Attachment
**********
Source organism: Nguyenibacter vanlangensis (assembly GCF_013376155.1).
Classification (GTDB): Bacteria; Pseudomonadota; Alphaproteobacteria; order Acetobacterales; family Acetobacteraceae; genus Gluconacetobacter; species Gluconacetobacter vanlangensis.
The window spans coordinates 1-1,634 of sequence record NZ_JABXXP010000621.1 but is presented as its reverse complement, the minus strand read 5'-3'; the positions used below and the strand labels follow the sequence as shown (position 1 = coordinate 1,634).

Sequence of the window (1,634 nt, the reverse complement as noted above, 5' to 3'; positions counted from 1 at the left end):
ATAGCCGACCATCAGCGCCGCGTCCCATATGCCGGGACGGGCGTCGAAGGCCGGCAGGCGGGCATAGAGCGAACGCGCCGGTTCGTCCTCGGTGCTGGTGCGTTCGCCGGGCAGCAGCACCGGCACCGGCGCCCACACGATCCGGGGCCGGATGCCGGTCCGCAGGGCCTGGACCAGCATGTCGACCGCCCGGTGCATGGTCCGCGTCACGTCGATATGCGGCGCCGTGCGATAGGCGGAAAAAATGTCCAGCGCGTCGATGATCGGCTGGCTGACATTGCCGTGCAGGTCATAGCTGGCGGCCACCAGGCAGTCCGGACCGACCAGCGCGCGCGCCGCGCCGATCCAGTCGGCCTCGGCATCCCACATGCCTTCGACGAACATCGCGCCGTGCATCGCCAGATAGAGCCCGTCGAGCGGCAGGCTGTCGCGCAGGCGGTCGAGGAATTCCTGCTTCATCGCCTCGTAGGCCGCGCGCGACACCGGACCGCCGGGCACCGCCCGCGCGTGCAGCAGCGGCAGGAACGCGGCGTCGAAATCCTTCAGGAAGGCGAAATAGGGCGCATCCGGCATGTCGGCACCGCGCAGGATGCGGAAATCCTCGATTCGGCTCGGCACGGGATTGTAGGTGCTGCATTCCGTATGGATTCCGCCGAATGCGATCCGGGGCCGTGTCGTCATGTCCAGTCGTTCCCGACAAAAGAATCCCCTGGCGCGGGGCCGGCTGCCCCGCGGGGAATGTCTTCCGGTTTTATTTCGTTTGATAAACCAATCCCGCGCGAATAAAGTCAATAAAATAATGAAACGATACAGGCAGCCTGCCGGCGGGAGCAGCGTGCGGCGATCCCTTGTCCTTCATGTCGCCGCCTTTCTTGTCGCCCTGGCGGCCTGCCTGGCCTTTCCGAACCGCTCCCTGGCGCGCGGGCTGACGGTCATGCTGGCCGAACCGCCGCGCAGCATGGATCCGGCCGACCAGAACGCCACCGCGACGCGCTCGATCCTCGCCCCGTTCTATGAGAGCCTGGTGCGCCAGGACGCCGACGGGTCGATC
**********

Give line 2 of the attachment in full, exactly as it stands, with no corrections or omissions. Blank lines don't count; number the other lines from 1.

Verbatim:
Classification (GTDB): Bacteria; Pseudomonadota; Alphaproteobacteria; order Acetobacterales; family Acetobacteraceae; genus Gluconacetobacter; species Gluconacetobacter vanlangensis.